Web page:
• JOE GIRARD III, Syracuse: Girard is one of the most prolific scorers in New York State high school history. What kind of offense will he be able to produce for the Orange?

WAY-TOO-EARLY ALL-ACC TEAM

JORDAN NWORA, Louisville (ACC PLAYER OF THE YEAR)
COLE ANTHONY, North Carolina
MAMADI DIAKITE, Virginia
JOHN MOONEY, Notre Dame
VERNON CAREY, Duke

Cole Anthony, Jon Lopez/Nike

WAY-TOO-EARLY POWER RANKINGS

1. DUKE: Last year, Duke was the most talented team in college basketball, but the talent did not fit together as well as it could have. They had too many guys that all do the same things — drive to the rim, finish at the bucket — and not enough guys to do the thing that would create space — i.e. shoot the ball. Shooting could still end up being an issue this season with Jones at the point, but the way Duke’s pieces fit together this year works better.

2. LOUISVILLE: I’m all-in on the Cardinals this season with Jordan Nwora coming back. He’s the perfect big wing for Chris Mack’s offense, and they have a talented recruiting class that will fill the holes in their roster. It only took a year for Mack to get Louisville to the point of contending.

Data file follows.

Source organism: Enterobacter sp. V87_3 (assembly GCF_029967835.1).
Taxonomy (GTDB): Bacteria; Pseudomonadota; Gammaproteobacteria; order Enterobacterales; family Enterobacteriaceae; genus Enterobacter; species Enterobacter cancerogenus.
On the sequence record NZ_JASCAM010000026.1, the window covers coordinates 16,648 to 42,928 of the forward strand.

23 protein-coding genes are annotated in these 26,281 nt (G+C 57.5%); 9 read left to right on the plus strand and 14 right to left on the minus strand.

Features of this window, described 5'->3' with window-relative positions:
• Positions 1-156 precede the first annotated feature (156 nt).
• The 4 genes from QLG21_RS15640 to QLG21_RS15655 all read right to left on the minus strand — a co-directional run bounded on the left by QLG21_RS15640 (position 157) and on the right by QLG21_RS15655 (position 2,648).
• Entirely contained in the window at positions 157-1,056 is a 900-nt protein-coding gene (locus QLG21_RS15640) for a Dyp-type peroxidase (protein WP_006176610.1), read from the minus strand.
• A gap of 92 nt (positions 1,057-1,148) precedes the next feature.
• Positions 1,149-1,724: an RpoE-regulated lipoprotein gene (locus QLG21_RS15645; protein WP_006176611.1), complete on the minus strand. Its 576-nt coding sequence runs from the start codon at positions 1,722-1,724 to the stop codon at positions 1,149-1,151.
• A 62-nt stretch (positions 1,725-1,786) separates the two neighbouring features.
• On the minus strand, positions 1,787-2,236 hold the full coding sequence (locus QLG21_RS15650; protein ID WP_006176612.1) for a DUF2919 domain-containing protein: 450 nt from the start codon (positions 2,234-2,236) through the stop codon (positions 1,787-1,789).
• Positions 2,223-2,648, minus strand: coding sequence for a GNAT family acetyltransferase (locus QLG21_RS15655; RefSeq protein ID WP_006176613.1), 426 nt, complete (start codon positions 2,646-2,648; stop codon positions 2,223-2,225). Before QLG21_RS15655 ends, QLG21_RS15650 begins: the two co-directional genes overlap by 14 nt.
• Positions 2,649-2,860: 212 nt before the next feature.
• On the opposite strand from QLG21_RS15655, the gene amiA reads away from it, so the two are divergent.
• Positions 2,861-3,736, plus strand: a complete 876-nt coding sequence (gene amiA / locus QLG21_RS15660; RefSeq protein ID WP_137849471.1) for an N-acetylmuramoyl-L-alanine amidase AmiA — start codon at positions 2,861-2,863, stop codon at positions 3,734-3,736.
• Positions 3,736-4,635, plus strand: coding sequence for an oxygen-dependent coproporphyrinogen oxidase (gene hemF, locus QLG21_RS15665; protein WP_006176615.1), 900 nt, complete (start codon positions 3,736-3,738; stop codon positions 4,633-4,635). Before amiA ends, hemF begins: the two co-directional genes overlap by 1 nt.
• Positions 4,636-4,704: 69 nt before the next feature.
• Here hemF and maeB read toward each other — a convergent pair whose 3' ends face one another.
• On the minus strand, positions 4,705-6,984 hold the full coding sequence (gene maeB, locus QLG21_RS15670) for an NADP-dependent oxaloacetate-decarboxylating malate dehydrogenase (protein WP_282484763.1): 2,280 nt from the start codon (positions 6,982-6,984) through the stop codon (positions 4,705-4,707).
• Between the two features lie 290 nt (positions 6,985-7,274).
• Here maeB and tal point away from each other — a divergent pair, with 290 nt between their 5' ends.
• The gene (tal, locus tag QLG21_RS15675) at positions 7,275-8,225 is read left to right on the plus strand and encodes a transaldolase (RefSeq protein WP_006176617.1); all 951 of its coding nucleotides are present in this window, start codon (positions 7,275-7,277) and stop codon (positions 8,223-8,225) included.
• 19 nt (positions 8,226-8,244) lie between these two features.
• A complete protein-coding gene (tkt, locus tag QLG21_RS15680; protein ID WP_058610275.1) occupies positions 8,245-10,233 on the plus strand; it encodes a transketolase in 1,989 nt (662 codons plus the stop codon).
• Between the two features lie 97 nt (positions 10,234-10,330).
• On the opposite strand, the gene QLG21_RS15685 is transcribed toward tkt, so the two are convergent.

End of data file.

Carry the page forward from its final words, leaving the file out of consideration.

3. VIRGINIA: I’m higher on Virginia than the consensus opinion, and that’s because I think that Bennett is going to find a way to develop the guys in his program the way he needs to. I’ve mentioned Diakite and Huff already in this column, but I also think that Braxton Key will make a big jump this year.

4. NORTH CAROLINA: Cole Anthony is going to get all the attention for the freshmen, and I do think that the Tar Heels have a pair of grad transfers in Justin Pierce and Christian Keeling that will play important roles, but we should not overlook the addition of Armando Bacot. He is the perfect big man to play in Roy Williams’ system, and even with a trio of juniors in front of him, I think that he’ll be an impact player as a freshmen.

5. N.C. STATE: The Wolfpack are going to have to replace the production of Torin Dorn, but there are some pieces on this roster — namely C.J. Bryce, Devon Daniels and Jericole Hellems — that I think can take a step forward this year.